Sticky rice a delight of Vietnamese vegetarian cuisine


Sticky Rice: The Quintessential Vietnamese Delight

Sticky rice, more than just a dish, is an emotion for the Vietnamese. It’s a warm hug on a cold morning, a nostalgic reminder of childhood, and now, a global sensation. Recognized and celebrated by the esteemed luxury travel magazine, Condé Nast Traveler, sticky rice has made its mark as one of Hanoi’s top 10 vegetarian dishes. But what makes this humble dish so special? Let’s dive in!

The Essence of Vietnamese Comfort Have you ever had a meal that takes you straight back to a cherished memory? For the Vietnamese, that dish is often sticky rice. Whether it’s peanut-flavored, hand-cut mung bean, exotic red rice, or corn-infused, each type has its own story. And while the vegetarian versions are in themselves a treat, the locals often elevate their sticky rice experience with savory toppings. Picture this: a steaming bowl of sticky rice, topped with braised pork or maybe some finely shredded pork floss. Are you drooling yet?

Condé Nast’s Rave Reviews The illustrious Condé Nast Traveler isn’t all about exotic vacations. They know their food too! Describing sticky rice as “the essence of Vietnamese comfort food,” it’s clear that the dish resonates with more than just the locals. But while sticky rice steals the show, it’s in good company.

Diving Deeper: A Culinary Expedition Next on the list, we have the ‘bun cha chay’ or the vegetarian meatball noodle soup. With its tantalizing aroma and hearty flavors, it’s hard to believe it’s all veggies! Then there’s the ‘banh xeo’. This rice flour pancake, with its crispy crust, encases a medley of soft, sweet, and spicy vegetables, making every bite an adventure.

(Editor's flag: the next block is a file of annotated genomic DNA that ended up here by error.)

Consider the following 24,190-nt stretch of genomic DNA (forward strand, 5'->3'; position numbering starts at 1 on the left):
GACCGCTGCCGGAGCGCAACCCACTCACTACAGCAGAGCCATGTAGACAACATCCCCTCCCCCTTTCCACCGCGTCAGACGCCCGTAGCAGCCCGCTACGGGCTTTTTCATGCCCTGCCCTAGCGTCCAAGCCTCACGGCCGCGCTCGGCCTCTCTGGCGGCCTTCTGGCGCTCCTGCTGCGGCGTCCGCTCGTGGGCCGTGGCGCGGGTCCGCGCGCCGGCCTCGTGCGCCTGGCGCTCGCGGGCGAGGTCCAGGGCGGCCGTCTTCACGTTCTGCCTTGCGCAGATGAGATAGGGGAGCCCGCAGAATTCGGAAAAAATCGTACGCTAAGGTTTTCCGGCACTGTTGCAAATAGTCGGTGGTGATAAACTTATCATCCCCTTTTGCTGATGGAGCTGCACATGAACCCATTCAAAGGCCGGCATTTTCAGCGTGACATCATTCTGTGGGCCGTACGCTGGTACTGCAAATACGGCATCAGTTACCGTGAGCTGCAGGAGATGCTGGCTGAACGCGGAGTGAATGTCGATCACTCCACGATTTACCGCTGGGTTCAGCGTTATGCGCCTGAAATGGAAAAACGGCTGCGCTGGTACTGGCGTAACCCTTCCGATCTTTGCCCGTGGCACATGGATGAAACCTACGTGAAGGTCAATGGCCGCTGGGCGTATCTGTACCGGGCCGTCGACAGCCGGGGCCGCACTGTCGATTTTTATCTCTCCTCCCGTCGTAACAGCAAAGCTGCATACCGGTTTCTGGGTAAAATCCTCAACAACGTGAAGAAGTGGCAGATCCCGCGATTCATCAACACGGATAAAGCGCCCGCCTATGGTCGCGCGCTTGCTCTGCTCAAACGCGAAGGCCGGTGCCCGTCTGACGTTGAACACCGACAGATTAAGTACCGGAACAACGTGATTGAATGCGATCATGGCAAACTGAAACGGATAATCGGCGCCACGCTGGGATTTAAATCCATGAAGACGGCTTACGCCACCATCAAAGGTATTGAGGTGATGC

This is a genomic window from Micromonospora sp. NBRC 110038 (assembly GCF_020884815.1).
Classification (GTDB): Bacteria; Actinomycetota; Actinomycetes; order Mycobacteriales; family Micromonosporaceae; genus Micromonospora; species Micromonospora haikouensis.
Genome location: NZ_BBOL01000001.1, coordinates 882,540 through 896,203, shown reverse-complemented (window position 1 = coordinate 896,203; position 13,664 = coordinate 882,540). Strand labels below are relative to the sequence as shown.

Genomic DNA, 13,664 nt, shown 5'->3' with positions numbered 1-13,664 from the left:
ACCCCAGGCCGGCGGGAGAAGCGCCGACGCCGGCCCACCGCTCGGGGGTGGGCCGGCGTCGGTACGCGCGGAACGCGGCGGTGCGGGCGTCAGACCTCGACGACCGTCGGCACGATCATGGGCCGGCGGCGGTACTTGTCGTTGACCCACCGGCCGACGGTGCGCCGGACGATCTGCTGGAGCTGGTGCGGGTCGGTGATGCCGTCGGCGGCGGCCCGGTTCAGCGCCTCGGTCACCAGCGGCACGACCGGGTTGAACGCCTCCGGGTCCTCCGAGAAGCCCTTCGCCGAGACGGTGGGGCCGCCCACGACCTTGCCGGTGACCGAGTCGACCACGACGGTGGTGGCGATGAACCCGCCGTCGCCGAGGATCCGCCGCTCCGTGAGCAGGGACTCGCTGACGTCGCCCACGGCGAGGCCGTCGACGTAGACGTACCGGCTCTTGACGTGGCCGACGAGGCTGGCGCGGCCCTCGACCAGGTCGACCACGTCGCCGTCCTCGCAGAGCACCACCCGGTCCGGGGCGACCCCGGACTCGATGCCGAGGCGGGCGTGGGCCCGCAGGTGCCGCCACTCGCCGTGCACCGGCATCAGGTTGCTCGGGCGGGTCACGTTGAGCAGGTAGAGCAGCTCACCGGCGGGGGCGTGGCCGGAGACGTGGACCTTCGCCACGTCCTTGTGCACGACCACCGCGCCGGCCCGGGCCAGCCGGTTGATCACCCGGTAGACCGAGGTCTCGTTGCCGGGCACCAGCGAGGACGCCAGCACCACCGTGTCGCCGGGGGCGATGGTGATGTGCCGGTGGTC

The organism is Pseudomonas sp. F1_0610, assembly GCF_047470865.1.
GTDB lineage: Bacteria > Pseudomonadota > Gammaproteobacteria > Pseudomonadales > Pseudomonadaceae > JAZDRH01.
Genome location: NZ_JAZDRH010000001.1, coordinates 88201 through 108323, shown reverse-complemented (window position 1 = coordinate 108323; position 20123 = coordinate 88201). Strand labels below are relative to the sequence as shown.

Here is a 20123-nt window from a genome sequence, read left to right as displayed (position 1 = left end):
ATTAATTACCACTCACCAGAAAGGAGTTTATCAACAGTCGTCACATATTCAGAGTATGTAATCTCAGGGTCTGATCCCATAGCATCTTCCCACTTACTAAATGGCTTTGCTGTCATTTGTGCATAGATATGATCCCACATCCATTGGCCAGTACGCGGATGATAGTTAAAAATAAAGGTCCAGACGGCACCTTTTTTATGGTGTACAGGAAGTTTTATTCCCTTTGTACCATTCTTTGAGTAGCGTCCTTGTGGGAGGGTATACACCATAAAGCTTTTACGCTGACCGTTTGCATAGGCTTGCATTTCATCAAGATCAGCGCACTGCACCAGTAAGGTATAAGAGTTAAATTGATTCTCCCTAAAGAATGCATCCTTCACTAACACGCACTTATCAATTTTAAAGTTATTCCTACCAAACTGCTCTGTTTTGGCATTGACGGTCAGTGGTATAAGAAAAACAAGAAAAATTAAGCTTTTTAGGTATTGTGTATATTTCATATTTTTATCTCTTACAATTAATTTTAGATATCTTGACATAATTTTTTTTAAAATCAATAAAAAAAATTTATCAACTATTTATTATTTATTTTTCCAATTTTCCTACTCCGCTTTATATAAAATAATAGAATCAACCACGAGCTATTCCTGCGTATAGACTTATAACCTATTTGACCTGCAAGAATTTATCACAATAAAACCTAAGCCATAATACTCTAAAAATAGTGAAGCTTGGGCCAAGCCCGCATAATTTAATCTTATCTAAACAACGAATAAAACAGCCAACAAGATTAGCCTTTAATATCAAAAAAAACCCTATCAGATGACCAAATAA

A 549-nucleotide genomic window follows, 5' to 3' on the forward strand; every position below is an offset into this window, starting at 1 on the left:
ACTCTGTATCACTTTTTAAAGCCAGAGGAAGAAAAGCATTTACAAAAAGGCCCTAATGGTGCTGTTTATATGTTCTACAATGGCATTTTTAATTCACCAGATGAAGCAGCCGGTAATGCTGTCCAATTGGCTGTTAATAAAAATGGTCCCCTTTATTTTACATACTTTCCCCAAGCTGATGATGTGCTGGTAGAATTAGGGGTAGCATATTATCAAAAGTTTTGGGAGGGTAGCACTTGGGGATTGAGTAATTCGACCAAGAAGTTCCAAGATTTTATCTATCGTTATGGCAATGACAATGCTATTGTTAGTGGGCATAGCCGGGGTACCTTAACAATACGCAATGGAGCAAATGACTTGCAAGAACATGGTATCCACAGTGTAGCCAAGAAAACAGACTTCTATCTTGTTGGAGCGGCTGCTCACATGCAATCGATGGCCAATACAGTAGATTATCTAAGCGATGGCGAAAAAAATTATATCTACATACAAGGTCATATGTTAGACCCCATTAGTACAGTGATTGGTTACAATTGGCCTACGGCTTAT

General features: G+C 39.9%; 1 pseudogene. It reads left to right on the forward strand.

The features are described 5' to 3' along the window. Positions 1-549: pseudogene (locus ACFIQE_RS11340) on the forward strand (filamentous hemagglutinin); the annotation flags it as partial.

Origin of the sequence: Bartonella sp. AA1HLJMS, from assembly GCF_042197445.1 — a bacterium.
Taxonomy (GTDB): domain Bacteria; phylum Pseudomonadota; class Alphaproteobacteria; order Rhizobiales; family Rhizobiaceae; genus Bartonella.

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And if you’re in the mood for something stir-fried, the tofu in tomato sauce is where it’s at. A dish that many Vietnamese hold close to their hearts, it takes one back to simpler times. Another stir-fried marvel is the water spinach with garlic. Rustic yet sophisticated, it’s a favorite across households.

As for the salads, the banana blossom variant and the green papaya and mango mix stand out. Refreshing and zesty, they are the perfect palate cleansers.

Sweet Sensations No meal is complete without dessert, right? ‘Che chuoi’, a pudding of tapioca and coconut with banana, promises a perfect end to your meal. But if you’re still craving something sweet, the ‘banh troi’, or floating glutinous rice dumplings, will surely hit the spot. And to wash it all down? Nothing beats the classic Vietnamese iced coffee. Rich, creamy, and oh-so-delicious!


The diverse flavors of Vietnamese vegetarian cuisine have clearly captured the hearts of many, from local foodies to global culinary experts. With its impeccable blend of textures and flavors, it’s no wonder the world is singing its praises!


  1. What is the most popular topping for sticky rice?
    • While there are many, braised pork and pork floss are quite popular.
  2. Is ‘banh xeo’ always vegetarian?
    • No, it often contains shrimp or pork, but vegetarian versions are readily available.
  3. How is Vietnamese iced coffee different?
    • It’s made with robusta beans and contains sweetened condensed milk, making it rich and creamy.
  4. Where can I find the best sticky rice in Hanoi?
    • Street food stalls across the city offer some of the most authentic experiences.
  5. Are these dishes available throughout the year?
    • Yes, most of these dishes are staples and can be enjoyed any time of the year.
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